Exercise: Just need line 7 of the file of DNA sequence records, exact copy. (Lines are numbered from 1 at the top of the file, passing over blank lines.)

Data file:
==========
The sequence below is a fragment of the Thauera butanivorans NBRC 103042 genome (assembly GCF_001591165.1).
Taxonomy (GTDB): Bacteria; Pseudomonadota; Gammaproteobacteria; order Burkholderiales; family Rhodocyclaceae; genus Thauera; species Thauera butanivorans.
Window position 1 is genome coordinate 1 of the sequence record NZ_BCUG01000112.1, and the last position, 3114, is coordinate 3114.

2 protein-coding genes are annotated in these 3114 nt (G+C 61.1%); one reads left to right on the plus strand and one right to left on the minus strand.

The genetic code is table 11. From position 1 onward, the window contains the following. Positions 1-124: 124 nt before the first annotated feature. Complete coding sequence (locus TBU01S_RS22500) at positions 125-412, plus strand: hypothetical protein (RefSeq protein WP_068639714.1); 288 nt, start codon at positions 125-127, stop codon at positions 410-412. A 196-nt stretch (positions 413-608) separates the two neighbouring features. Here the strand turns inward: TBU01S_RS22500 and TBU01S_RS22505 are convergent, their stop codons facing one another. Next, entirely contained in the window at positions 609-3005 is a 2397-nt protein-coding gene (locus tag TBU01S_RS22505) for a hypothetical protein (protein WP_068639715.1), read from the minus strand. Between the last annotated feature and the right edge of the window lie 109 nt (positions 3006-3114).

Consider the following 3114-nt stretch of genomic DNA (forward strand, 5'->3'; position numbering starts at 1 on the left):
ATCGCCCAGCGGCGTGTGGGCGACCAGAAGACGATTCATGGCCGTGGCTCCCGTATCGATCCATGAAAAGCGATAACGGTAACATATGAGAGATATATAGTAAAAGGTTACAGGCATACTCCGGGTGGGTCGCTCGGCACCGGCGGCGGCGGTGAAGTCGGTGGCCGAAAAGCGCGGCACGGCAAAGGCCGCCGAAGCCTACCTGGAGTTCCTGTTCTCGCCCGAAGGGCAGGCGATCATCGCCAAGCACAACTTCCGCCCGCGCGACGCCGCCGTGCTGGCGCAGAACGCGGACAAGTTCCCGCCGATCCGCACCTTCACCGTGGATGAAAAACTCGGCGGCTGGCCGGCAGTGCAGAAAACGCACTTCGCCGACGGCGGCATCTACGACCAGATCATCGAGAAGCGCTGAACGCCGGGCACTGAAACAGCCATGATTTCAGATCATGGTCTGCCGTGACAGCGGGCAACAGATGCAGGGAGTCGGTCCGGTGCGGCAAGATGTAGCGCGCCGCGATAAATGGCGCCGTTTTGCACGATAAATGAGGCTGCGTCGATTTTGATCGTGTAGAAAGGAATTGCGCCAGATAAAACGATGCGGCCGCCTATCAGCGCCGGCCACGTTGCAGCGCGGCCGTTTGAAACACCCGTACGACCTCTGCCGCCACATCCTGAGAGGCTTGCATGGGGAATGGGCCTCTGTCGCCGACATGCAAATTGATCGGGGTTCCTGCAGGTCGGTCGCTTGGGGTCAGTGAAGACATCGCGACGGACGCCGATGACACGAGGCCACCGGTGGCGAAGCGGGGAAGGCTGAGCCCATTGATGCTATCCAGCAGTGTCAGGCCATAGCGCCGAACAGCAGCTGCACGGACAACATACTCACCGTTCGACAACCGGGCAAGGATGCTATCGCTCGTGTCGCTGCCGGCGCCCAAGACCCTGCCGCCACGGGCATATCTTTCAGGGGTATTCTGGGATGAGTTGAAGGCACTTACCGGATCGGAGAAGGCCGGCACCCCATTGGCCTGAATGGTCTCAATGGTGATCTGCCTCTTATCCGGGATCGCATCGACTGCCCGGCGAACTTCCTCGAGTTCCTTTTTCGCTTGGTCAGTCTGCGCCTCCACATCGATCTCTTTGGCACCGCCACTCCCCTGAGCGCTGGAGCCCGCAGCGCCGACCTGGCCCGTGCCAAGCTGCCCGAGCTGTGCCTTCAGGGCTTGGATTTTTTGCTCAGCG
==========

ATCGCCCAGCGGCGTGTGGGCGACCAGAAGACGATTCATGGCCGTGGCTCCCGTATCGATCCATGAAAAGCGATAACGGTAACATATGAGAGATATATAGTAAAAGGTTACAGGCATACTCCGGGTGGGTCGCTCGGCACCGGCGGCGGCGGTGAAGTCGGTGGCCGAAAAGCGCGGCACGGCAAAGGCCGCCGAAGCCTACCTGGAGTTCCTGTTCTCGCCCGAAGGGCAGGCGATCATCGCCAAGCACAACTTCCGCCCGCGCGACGCCGCCGTGCTGGCGCAGAACGCGGACAAGTTCCCGCCGATCCGCACCTTCACCGTGGATGAAAAACTCGGCGGCTGGCCGGCAGTGCAGAAAACGCACTTCGCCGACGGCGGCATCTACGACCAGATCATCGAGAAGCGCTGAACGCCGGGCACTGAAACAGCCATGATTTCAGATCATGGTCTGCCGTGACAGCGGGCAACAGATGCAGGGAGTCGGTCCGGTGCGGCAAGATGTAGCGCGCCGCGATAAATGGCGCCGTTTTGCACGATAAATGAGGCTGCGTCGATTTTGATCGTGTAGAAAGGAATTGCGCCAGATAAAACGATGCGGCCGCCTATCAGCGCCGGCCACGTTGCAGCGCGGCCGTTTGAAACACCCGTACGACCTCTGCCGCCACATCCTGAGAGGCTTGCATGGGGAATGGGCCTCTGTCGCCGACATGCAAATTGATCGGGGTTCCTGCAGGTCGGTCGCTTGGGGTCAGTGAAGACATCGCGACGGACGCCGATGACACGAGGCCACCGGTGGCGAAGCGGGGAAGGCTGAGCCCATTGATGCTATCCAGCAGTGTCAGGCCATAGCGCCGAACAGCAGCTGCACGGACAACATACTCACCGTTCGACAACCGGGCAAGGATGCTATCGCTCGTGTCGCTGCCGGCGCCCAAGACCCTGCCGCCACGGGCATATCTTTCAGGGGTATTCTGGGATGAGTTGAAGGCACTTACCGGATCGGAGAAGGCCGGCACCCCATTGGCCTGAATGGTCTCAATGGTGATCTGCCTCTTATCCGGGATCGCATCGACTGCCCGGCGAACTTCCTCGAGTTCCTTTTTCGCTTGGTCAGTCTGCGCCTCCACATCGATCTCTTTGGCACCGCCACTCCCCTGAGCGCTGGAGCCCGCAGCGCCGACCTGGCCCGTGCCAAGCTGCCCGAGCTGTGCCTTCAGGGCTTGGATTTTTTGCTCAGCG